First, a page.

It's likely you received another rude surprise when you opened your latest home insurance bill this year.
Rates for most Florida homeowners are continuing to rise despite reforms enacted last spring by the state legislature that were intended to curtail abusive lawsuits by third-party repair contractors and their attorneys.
Instead of decreasing, the number of lawsuits filed against insurance companies so far in 2019 has increased 16.8% over the same period in 2018, according to an analysis of lawsuit notices in the state's Legal Service of Process database. This year's total to date - 260,810 - is more than double the 126,011 filed in 2015, the analysis shows.
Rising litigation, along with costs from recent hurricanes and increases in the cost of reinsurance - or insurance that insurers must buy to ensure they can pay claims after major disasters - could prevent homeowners' insurance costs from stabilizing anytime soon, the state's insurance industry leaders are warning.
Through the first half of 2019, state insurance regulators approved rate hikes for 29 companies and were reviewing hikes requested by 27 more, according to Barry Gilway, president and CEO of state-owned Citizens Property Insurance Corp., Florida's so-called insurer of last resort.
Increases have already been approved by some of the state's largest private insurers such as Heritage Property & Casualty (statewide average 13.4%); Florida Peninsula (Elite, 7%; Preferred, 8.2%); Castle Key (4.1%); Omega (9.5%); and Tower Hill Select (4.8%).
Still under review are requests by Southern Fidelity (8.6%); Anchor (8.8%), Edison (22.4%); and Capitol Preferred (15.3%).
A handful of companies have sought small increases, no increases, or even decreases. State Farm Florida received approval in April for a 14.4% average decrease for nearly 300,000 policyholders.
Citizens was required to lower its requested hike under terms of the reforms enacted by the legislature, and did - from a statewide average of 8.5% to 2.6%. But while rates were decreased for Miami-Dade customers, they were hiked 9.6% in Broward County and 4% in Palm Beach County.
Homeowners in Broward will, on average, see their premiums increase from $3,057 to $3,351 after the new rates take effect Dec. 1. Palm Beach County customers' rates will rise from $2,901 to $3,016.
While Florida's insurance market remains financially sound, the continued increase in lawsuits is among several factors creating financial pressure, Gilway told Citizens' board of governors in September.
Claims from hurricanes Irma and Michael have also hurt, contributing to combined net operating losses among Florida-based private-market insurers of $244 million in 2017 and $254 million in 2018, Gilway said. So far this year, the companies have reported net losses of $48 million.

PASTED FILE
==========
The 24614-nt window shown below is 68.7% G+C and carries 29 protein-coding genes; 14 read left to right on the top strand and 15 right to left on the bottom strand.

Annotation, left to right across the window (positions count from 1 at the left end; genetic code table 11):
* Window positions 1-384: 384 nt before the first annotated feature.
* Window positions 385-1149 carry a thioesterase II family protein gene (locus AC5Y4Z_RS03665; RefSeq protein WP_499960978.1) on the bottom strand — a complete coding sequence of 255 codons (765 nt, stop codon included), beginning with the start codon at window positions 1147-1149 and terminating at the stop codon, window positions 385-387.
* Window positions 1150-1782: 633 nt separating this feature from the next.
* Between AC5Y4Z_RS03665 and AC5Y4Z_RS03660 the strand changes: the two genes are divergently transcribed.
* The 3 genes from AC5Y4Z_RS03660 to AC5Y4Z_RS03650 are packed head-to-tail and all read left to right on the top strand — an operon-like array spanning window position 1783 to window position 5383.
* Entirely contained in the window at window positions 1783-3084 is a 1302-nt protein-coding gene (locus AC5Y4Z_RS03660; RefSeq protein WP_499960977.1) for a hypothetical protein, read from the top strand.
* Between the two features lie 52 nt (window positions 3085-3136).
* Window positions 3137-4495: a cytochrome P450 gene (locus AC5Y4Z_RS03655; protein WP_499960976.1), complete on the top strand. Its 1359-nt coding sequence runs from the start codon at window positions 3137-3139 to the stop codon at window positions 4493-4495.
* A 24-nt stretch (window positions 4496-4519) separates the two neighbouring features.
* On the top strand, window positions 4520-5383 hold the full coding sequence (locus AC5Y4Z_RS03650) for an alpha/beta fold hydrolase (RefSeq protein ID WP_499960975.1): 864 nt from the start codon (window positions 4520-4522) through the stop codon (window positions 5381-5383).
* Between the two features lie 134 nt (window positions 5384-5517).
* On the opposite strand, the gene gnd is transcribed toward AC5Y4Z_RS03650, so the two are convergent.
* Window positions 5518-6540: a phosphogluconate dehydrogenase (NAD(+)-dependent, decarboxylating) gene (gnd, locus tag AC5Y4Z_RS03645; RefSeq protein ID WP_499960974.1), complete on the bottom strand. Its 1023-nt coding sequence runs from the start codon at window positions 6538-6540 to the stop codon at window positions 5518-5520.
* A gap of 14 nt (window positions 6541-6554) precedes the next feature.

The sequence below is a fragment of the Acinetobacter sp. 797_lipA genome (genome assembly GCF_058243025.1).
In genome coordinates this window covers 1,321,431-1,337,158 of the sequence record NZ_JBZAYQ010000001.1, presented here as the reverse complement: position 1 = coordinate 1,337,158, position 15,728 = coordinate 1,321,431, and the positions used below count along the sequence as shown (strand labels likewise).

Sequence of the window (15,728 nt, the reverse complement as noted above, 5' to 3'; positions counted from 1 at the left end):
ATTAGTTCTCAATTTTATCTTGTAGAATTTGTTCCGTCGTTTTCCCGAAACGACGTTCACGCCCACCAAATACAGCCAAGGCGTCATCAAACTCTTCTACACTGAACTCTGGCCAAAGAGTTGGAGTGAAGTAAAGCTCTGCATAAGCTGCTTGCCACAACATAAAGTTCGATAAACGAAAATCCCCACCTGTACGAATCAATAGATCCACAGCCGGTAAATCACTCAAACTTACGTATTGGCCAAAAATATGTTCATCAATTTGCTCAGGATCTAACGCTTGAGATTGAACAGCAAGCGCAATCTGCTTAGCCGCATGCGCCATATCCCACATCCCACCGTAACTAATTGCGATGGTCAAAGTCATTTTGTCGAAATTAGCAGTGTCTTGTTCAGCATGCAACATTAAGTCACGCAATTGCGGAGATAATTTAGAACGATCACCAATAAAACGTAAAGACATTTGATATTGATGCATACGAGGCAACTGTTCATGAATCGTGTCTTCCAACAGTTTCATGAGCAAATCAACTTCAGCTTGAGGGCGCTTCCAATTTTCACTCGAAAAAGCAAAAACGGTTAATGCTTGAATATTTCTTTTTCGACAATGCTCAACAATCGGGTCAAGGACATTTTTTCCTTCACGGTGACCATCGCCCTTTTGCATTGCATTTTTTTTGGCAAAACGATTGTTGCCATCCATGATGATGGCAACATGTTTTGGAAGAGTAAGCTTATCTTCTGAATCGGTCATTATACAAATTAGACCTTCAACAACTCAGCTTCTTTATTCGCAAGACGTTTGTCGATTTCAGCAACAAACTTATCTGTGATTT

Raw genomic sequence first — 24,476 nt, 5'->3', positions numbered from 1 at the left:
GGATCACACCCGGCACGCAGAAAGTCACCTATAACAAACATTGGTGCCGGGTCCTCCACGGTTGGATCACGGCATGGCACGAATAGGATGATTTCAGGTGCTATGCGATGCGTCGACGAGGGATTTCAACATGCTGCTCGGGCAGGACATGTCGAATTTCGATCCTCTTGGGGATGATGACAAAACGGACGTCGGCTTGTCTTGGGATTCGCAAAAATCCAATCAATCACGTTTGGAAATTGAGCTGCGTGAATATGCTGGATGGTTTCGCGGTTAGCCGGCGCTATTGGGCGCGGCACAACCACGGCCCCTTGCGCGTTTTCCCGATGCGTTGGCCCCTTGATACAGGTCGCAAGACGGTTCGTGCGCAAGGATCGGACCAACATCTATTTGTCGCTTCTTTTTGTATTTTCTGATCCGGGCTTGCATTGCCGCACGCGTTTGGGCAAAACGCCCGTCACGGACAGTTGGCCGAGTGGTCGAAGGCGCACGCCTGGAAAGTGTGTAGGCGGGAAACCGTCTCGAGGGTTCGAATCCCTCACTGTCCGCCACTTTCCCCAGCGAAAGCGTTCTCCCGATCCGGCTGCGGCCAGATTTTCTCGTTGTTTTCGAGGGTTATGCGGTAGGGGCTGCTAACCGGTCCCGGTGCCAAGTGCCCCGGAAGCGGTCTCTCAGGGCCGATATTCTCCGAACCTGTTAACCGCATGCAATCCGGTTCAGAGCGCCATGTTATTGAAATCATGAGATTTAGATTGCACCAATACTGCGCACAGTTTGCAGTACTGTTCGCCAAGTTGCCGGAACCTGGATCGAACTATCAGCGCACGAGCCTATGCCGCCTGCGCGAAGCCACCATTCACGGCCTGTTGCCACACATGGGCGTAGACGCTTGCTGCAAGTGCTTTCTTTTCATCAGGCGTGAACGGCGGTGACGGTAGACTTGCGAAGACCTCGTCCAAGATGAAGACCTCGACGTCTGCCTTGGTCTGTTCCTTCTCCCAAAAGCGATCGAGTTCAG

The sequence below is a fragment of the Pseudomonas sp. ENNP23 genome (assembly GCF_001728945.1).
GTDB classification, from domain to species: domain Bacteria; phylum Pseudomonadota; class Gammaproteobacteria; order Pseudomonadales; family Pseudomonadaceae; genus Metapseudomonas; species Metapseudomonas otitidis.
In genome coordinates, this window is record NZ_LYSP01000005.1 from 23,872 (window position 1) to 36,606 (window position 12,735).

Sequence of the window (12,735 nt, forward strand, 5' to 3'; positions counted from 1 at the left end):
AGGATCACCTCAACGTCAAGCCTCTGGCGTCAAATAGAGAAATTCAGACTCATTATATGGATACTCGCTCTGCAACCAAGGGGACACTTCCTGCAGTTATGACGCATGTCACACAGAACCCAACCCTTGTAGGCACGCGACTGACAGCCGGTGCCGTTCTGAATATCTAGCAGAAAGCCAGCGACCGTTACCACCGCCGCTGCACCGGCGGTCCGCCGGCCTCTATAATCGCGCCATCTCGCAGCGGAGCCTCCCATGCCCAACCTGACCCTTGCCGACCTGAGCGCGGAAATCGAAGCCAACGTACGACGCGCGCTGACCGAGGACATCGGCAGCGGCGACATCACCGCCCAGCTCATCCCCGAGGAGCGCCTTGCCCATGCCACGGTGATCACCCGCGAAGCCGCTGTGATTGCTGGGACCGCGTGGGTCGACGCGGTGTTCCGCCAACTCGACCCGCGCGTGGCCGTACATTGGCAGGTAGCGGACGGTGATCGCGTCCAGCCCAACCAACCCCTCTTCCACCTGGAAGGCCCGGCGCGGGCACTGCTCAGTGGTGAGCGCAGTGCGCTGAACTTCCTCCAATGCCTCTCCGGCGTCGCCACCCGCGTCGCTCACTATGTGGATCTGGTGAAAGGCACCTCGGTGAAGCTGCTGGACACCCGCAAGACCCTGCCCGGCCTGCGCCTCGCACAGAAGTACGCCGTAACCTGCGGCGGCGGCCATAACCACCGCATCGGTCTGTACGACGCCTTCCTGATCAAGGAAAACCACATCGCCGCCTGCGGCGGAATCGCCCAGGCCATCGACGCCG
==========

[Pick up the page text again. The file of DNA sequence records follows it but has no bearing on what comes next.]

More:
Many of the lawsuits filed this year stem from disputed claims over Irma, which caused an estimated $11 billion in insured losses in the state, and Michael, which has so far generated about $7.2 billion in insured losses.
Even though the reforms that took effect on July 1 made it tougher for repair contractors to file suit on behalf of policyholders, suits could still be filed under the old rules if based on pre-July 1 claims assignments.
But Gilway warned that the plaintiffs attorneys responsible for steep increases in such lawsuits over the past decade are creating "all kinds of schemes" to sidestep the reforms, such as suing on behalf of policyholders themselves rather than the third-party contractors targeted by the reforms.
The number of newly filed lawsuits have increased each month since July 1 compared to the same month in 2018, before the reforms took effect. For example, 23,739 suits were filed against insurers in September, up from 20,708 in September 2018.
While contractors and attorneys in South Florida have long been blamed for the increases, the litigation is increasing at a higher rate in Orange, Duval, Volusia, Lee, Pinellas and other urban counties, the state's data shows.
Ultimately, Gilway said, the insurance industry will have to come up with a solution to address the continued growth of lawsuits.
But he didn't identify a solution. Asked this week if Gilway had one, a Citizens spokesman said the CEO wasn't prepared to suggest new legislation and was still waiting to see if this year's reforms succeed.
Leaders of the Florida Justice Association, a trade group for plaintiffs attorneys, did not immediately respond to a request for comment about the continued increase in lawsuits. Typically, the organization blames insurers for the high litigation rates, saying if insurers would simply pay claims fairly and in a timely manner, lawsuits would not be necessary.
Meanwhile, Heritage Insurance CFO Kirk Lusk, discussing "claims abuses" during its most recent investor teleconference, said Heritage's remaining customers can look forward to higher rates like this year's 13.4% increase if they're unlucky enough to live in Florida.
"I just don't see (abuses) really ever going away, particularly in the tricounty, Orange and Osceola or two other big ones," he said. "We just got to hit it with rate (hikes), which we're doing."
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